Once you have the living quarters squared away, you’re ready to head to your local feed store and pick out chicks. This is a great stage to get kids involved because they will feel a sense of responsibility for chicks they pick and connect with on their own – I know I did. I’d suggest steering them toward the livelier ones. I’ve picked my fair share of mellow chicks, thinking they were quiet introverts just like me, only to find them dead the next morning because they were actually ill from the start. Lesson learned.
When I was 11, I wanted to be a veterinarian. Playing with animals all day seemed like a fun gig. Around this time, Billy Joel released the pop-rap song 'We Didn't Start The Fire'. In it, Mr Joel barks through a litany of horrible events that occurred in the 20th Century, at one point rhyming 'foreign debts' and 'Bernie Goetz' with 'homeless vets'. When I heard that, I thought, Oh no! I don't want to be a homeless veterinarian!Read more
Teach your kids how to hug a chicken
Because they are safe and fairly simple to care for, chickens make great pets for kids. As far as I know, no one’s ever been mauled by a chicken, but this doesn’t change the fact that they can be intimidating to handle at first. To gracefully pick up a chicken, have your kid place their hands on either side of the chicken’s wings. With a firm but gentle grip, the chickens feel secure and relax into being held. If your kid gets flustered and the chicken flaps her wings, let them back off, settle down and try again.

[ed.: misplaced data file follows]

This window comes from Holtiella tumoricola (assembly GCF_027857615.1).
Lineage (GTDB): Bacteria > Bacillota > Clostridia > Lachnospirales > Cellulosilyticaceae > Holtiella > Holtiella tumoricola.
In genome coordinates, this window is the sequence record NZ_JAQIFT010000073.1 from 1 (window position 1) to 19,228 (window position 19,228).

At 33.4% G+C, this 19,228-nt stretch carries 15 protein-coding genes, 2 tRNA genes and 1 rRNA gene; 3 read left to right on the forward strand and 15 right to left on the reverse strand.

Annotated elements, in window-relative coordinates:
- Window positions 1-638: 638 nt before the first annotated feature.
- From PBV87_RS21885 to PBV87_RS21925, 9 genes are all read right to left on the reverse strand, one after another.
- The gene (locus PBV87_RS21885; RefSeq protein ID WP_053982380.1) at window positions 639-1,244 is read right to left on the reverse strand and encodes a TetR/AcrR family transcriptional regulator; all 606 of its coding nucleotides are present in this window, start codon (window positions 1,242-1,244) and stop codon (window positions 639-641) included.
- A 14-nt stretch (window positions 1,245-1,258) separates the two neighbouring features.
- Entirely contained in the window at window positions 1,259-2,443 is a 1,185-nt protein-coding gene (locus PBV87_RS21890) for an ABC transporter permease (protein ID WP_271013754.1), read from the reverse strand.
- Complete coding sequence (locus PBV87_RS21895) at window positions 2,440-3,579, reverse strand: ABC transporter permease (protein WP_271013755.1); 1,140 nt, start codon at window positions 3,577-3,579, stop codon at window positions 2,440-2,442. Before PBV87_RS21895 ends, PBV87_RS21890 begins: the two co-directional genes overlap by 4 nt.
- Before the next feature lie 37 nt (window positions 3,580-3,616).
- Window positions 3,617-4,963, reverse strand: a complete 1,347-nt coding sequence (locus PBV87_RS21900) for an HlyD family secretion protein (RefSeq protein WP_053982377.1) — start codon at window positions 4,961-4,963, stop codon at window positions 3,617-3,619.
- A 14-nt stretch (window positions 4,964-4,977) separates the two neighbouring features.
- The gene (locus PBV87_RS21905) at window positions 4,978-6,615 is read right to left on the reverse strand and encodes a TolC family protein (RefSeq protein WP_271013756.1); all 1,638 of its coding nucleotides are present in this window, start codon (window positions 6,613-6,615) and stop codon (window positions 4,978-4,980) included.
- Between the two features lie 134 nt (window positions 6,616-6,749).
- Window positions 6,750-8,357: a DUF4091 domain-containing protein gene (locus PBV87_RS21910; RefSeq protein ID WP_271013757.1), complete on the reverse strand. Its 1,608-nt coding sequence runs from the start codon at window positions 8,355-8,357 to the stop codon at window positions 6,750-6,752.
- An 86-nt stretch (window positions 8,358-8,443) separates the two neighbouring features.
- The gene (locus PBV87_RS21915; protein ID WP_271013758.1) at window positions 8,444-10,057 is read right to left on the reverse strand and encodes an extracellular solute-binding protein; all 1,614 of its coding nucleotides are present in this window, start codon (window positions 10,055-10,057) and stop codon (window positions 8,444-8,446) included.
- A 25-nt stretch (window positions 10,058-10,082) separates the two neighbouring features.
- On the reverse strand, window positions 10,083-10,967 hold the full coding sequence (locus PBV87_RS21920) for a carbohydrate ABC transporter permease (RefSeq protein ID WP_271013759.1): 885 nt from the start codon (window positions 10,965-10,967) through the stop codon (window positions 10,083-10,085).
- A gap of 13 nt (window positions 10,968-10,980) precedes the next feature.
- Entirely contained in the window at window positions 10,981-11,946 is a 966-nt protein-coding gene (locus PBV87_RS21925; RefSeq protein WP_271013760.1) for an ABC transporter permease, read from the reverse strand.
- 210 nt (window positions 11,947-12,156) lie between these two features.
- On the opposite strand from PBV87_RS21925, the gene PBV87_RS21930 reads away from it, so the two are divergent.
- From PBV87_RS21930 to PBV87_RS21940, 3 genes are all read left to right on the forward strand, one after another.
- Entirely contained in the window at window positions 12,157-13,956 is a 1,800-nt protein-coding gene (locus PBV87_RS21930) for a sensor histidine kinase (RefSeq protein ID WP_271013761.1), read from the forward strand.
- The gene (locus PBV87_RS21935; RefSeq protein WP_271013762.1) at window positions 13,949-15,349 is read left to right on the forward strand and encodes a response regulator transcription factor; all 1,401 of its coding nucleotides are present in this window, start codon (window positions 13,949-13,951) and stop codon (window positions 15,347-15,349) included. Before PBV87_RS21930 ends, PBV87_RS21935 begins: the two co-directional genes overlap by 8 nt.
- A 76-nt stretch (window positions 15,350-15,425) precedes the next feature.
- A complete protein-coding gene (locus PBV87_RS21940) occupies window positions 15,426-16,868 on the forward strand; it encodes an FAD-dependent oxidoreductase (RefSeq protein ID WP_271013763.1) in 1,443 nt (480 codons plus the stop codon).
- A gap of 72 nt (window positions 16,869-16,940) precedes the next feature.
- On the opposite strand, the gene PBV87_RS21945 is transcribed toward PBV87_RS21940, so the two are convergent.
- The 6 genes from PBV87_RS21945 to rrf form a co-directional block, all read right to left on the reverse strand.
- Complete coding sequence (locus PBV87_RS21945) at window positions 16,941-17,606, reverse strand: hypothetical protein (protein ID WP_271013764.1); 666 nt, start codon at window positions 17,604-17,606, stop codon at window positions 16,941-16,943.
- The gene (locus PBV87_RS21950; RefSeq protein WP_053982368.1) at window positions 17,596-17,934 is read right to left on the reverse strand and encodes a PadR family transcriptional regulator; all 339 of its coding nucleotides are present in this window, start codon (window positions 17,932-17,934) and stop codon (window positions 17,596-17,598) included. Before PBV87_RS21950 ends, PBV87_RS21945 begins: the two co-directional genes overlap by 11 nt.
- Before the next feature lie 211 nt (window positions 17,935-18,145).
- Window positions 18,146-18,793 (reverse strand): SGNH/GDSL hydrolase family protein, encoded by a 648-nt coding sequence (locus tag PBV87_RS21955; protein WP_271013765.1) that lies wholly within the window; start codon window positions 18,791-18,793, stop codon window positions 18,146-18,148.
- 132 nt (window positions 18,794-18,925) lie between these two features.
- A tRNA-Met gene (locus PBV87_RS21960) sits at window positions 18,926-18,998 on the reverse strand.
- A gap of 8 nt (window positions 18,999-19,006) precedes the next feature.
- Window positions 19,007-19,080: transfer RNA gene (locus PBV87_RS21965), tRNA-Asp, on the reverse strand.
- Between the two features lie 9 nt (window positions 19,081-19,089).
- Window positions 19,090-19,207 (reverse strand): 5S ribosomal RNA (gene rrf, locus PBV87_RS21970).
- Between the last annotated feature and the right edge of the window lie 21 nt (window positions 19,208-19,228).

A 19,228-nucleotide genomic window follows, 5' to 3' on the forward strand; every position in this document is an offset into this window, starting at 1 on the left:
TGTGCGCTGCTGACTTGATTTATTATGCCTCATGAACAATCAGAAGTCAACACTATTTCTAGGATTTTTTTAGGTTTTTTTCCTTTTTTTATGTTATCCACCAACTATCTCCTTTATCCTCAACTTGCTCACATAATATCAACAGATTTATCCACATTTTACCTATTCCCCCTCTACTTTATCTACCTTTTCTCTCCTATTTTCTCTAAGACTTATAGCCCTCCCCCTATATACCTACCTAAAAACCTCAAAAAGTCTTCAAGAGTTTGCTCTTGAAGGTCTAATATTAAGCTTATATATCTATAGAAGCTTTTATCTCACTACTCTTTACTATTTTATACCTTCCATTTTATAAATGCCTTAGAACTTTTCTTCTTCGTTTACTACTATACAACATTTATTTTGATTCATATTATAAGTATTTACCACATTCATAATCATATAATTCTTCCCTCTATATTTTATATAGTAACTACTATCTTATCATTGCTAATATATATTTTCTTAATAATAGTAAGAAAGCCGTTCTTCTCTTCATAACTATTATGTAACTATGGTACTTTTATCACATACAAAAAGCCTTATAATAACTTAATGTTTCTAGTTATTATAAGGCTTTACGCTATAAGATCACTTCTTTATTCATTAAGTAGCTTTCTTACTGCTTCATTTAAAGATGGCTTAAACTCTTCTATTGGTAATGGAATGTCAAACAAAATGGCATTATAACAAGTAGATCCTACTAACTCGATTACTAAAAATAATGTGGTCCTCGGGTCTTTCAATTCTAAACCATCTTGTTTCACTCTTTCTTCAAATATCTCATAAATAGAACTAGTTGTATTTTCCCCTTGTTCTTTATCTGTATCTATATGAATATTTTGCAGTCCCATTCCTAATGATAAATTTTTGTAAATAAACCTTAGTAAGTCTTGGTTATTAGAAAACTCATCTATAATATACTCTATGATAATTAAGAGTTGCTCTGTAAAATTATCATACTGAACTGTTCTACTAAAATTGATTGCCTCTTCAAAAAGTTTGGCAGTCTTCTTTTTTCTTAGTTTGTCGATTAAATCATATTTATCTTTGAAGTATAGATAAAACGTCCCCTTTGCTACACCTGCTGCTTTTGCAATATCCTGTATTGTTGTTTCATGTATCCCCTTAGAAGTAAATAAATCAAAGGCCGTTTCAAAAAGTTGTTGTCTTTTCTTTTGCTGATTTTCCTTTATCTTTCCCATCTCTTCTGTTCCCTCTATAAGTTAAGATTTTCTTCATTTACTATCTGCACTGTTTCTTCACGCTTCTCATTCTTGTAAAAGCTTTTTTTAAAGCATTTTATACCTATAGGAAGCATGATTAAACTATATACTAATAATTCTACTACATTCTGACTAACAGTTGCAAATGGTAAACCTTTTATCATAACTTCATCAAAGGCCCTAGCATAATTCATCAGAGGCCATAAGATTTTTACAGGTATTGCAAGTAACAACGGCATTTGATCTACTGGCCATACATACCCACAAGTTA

It’s easy to get flustered by a flapping, clucking bird, but remaining calm is key to becoming a pro chicken handler. For instance, Victoria got a little anxious when we brought her to my primary school for show and tell, but my mother stayed calm as Victoria climbed onto her shoulders and settled down in the crook of her neck. Getting to that level of comfort with your chicken takes practice, so don’t be deterred by a few wing flaps to the face.
Chickens can be just as fun to watch as they are to shower with affection. They’re constantly running around, kicking up dust, and taking “dirt baths” (rolling around in loose dirt and sand to rid themselves of parasites). They’re surprisingly agile and light on their feet, as evidenced by the time brother pointed a baseball radar gun at a running chicken and saw she clocked in at 16km/h. Between watching them and playing with them, you’ll wonder how you ever lived without chickens.